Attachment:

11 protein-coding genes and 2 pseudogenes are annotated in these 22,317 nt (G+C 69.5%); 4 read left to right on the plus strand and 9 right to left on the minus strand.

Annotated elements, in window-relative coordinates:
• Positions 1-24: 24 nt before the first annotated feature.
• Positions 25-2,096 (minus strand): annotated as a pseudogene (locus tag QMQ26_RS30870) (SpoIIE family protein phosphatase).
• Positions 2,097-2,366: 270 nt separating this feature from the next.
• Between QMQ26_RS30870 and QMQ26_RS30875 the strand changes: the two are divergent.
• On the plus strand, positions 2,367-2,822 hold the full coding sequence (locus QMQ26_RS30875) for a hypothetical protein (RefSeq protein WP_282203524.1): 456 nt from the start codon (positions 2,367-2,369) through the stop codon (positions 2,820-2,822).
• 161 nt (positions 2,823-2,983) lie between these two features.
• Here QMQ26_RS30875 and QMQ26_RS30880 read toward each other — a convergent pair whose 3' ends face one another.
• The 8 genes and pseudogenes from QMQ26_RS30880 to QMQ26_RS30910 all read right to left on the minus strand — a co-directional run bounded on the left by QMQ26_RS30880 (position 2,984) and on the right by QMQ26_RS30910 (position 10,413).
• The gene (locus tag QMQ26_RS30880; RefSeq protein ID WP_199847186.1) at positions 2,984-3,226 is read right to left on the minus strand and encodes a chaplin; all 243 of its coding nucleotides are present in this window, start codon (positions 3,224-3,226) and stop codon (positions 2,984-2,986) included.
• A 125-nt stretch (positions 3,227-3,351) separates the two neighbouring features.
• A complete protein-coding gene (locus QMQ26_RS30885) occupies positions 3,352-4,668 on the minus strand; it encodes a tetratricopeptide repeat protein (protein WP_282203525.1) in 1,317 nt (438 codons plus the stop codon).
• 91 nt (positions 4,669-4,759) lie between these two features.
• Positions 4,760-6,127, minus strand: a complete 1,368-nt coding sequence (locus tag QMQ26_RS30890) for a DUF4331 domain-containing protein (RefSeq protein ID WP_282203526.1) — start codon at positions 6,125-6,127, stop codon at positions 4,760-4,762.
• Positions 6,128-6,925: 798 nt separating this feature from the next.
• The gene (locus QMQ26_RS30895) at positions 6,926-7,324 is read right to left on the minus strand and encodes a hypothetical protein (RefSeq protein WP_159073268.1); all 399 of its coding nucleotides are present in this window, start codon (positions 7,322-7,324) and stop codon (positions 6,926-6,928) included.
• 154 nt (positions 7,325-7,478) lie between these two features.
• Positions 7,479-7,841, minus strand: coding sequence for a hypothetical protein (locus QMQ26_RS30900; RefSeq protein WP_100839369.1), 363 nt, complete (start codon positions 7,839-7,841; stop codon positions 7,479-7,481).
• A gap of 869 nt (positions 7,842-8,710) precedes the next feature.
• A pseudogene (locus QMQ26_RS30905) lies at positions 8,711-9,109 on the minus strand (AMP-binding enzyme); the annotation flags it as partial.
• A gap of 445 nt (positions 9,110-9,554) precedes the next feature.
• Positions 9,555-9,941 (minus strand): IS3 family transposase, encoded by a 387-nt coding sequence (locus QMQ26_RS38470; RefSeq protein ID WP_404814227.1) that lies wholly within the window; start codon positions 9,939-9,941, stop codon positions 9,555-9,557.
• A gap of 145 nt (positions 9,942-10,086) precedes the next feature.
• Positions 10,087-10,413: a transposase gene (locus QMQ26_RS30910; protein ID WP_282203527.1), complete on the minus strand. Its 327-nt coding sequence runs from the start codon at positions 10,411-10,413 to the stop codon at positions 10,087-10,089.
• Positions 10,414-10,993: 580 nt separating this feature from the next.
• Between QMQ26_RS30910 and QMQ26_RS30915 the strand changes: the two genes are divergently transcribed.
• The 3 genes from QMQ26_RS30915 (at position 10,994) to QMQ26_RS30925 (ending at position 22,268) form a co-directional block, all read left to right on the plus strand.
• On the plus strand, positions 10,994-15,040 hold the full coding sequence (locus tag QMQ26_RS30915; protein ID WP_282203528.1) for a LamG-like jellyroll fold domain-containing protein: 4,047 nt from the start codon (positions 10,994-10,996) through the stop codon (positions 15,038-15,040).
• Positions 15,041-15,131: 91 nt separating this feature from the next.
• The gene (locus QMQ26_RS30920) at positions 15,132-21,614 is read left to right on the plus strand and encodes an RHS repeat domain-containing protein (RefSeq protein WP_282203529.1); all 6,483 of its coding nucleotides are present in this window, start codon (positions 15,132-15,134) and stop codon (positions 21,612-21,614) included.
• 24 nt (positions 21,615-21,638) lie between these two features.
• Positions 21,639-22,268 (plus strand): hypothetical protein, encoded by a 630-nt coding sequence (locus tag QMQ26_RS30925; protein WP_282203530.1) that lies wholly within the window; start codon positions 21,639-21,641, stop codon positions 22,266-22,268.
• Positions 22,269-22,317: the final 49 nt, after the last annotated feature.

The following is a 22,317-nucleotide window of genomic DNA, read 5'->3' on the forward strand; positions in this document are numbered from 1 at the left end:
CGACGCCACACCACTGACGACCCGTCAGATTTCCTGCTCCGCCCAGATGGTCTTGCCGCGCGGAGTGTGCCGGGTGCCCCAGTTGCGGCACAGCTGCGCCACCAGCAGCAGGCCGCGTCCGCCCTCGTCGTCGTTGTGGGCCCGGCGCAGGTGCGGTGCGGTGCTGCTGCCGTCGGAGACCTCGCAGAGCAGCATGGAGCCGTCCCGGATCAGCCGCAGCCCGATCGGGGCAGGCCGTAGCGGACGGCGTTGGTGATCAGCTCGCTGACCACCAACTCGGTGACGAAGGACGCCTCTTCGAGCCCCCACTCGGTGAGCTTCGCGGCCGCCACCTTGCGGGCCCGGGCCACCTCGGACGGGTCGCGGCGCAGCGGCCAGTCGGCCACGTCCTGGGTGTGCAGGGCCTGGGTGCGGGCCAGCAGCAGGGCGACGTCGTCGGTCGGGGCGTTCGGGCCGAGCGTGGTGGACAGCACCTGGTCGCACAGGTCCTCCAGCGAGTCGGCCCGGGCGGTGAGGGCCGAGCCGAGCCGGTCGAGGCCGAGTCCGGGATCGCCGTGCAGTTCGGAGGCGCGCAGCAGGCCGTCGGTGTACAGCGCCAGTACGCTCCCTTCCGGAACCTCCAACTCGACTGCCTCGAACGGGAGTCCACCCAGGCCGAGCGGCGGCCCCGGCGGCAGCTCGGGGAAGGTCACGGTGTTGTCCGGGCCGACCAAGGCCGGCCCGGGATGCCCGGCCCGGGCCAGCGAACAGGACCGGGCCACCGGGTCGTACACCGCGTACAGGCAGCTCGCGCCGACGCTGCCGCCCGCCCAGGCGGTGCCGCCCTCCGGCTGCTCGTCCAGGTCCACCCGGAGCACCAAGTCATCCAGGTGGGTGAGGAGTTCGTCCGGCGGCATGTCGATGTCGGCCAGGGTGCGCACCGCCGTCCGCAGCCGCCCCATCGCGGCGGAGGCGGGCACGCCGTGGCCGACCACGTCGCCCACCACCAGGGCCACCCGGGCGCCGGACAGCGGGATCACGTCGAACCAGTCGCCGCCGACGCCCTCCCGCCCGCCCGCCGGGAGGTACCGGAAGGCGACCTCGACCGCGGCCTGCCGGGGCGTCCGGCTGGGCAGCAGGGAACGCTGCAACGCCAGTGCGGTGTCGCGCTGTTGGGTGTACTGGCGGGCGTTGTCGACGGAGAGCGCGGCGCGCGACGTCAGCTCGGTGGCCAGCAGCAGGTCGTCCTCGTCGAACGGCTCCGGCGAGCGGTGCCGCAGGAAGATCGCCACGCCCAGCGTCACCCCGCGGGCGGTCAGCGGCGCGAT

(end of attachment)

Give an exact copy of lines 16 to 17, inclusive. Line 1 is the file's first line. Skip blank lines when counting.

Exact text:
• Positions 6,128-6,925: 798 nt separating this feature from the next.
• The gene (locus QMQ26_RS30895) at positions 6,926-7,324 is read right to left on the minus strand and encodes a hypothetical protein (RefSeq protein WP_159073268.1); all 399 of its coding nucleotides are present in this window, start codon (positions 7,322-7,324) and stop codon (positions 6,926-6,928) included.